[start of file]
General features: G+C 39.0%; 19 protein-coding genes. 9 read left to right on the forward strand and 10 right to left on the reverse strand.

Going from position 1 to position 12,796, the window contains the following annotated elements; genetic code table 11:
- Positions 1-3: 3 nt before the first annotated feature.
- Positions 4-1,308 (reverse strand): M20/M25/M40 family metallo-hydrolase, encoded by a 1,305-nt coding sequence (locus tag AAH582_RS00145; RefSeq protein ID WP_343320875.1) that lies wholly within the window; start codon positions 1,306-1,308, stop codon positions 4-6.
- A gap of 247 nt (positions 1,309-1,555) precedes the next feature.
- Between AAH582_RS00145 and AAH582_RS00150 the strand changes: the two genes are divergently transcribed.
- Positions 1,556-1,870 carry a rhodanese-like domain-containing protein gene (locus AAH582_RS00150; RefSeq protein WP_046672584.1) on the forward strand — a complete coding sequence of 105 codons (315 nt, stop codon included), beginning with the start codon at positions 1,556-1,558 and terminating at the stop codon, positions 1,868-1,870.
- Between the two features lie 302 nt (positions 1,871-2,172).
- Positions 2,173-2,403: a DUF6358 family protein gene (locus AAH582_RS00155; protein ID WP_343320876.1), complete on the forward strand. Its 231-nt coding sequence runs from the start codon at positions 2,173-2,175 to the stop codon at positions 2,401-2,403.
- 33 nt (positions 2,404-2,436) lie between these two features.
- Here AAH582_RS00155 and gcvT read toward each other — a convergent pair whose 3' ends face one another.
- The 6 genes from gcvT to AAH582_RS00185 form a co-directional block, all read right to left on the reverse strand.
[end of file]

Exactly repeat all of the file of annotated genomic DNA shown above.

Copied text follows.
General features: G+C 39.0%; 19 protein-coding genes. 9 read left to right on the forward strand and 10 right to left on the reverse strand.

Going from position 1 to position 12,796, the window contains the following annotated elements; genetic code table 11:
- Positions 1-3: 3 nt before the first annotated feature.
- Positions 4-1,308 (reverse strand): M20/M25/M40 family metallo-hydrolase, encoded by a 1,305-nt coding sequence (locus tag AAH582_RS00145; RefSeq protein ID WP_343320875.1) that lies wholly within the window; start codon positions 1,306-1,308, stop codon positions 4-6.
- A gap of 247 nt (positions 1,309-1,555) precedes the next feature.
- Between AAH582_RS00145 and AAH582_RS00150 the strand changes: the two genes are divergently transcribed.
- Positions 1,556-1,870 carry a rhodanese-like domain-containing protein gene (locus AAH582_RS00150; RefSeq protein WP_046672584.1) on the forward strand — a complete coding sequence of 105 codons (315 nt, stop codon included), beginning with the start codon at positions 1,556-1,558 and terminating at the stop codon, positions 1,868-1,870.
- Between the two features lie 302 nt (positions 1,871-2,172).
- Positions 2,173-2,403: a DUF6358 family protein gene (locus AAH582_RS00155; protein ID WP_343320876.1), complete on the forward strand. Its 231-nt coding sequence runs from the start codon at positions 2,173-2,175 to the stop codon at positions 2,401-2,403.
- 33 nt (positions 2,404-2,436) lie between these two features.
- Here AAH582_RS00155 and gcvT read toward each other — a convergent pair whose 3' ends face one another.
- The 6 genes from gcvT to AAH582_RS00185 form a co-directional block, all read right to left on the reverse strand.